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Deadlifts: Touch n Go vs. Dead Stop?

Gonna start with some background here but my question is at the end if you wanna skip to that. So, one of my buddies from high school has an instagram account dedicated to his powerlifting progress. Very strong guy, squats around 450, deadlifts around 500, and benches around 260 @ 187lbs. The other day he put up a video of himself deadlifting 315x18 touch n go. He was doing it off of 1-2" pads (because they’re one of those gyms) but it didn’t look like he was bouncing it as much as he was tapping the floor lightly. Needless to say that seeing him do this so easily piqued my interest.

I’ve always been a dead stop kinda guy, and I’m not sure why that is, but I tried touch n go yesterday for the first time. I did my best to emulate what I recalled my buddy doing, and I got 8 fairly easy reps with a weight that I normally probably would’ve had to grind hard to get 6-7. So, not a huge difference, but still a difference.

There’s a lot of people here who are stronger and more experienced than me, and I’m looking for everyone’s opinion: which way is better, if there even is a better way? Am I missing out on anything if I continue deadlifting with a touch n go style? Thanks guys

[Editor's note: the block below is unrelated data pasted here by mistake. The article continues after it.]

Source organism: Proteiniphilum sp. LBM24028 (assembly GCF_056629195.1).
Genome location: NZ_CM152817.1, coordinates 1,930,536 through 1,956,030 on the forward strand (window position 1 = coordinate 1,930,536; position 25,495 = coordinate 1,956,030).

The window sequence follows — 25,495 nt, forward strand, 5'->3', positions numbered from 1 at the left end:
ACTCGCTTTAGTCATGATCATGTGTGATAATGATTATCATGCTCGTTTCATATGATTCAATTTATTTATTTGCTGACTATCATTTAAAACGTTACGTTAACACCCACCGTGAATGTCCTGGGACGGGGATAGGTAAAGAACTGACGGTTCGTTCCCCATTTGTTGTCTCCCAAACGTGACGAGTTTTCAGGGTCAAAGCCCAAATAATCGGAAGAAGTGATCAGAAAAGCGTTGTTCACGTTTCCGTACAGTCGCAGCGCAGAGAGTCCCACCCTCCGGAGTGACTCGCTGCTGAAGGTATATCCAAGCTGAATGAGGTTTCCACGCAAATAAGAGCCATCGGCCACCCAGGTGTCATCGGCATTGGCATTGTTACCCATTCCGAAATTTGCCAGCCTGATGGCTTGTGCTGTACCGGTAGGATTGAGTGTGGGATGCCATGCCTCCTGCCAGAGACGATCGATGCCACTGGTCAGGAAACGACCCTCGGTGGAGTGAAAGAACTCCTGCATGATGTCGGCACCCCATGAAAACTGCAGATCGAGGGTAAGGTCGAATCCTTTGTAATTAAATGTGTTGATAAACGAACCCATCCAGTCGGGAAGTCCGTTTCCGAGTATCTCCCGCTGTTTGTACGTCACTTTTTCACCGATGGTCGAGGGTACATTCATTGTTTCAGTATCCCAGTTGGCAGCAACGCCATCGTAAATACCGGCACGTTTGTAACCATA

No way is better; it’s going to depend on the trainee. I made the best progress on my deadlift pulling exclusively touch and go after years of doing dead stop only. Many strong pullers pull touch and go, and many others pull deadstop.

Well worth giving it a try.


Awesome to hear. I’m looking forward to deadlifting tng from now on, thanks man

I’m going to go ahead and assume you’re asking because you have a goal of deadlifting the most you can for 1 rep with a belt on infront of an official.

If you treat one as a less specific variation of the above than the other then you should have no problems slotting both into your training


There is certainly a better way of doing things than my way, but TnG just worked well for me. I liked it for a few reasons.

  1. I could really push a set hard
  2. When doing so, I got used to a little bit of slop in my form
  3. Constant tension, non-stop work during the set
  4. I felt like it reinforced a good movement pattern overall
  5. That little bit of slop and the work of pushing through less-than-perfect reps helped me learn to stay tight when my form broke down a little bit.
  6. I always pulled safely and productively all the way from a 275 max to a 615 max.

The only way to know for sure is to try something else and gauge its effectiveness.


If you are weak off the floor then t&g is not a good idea.

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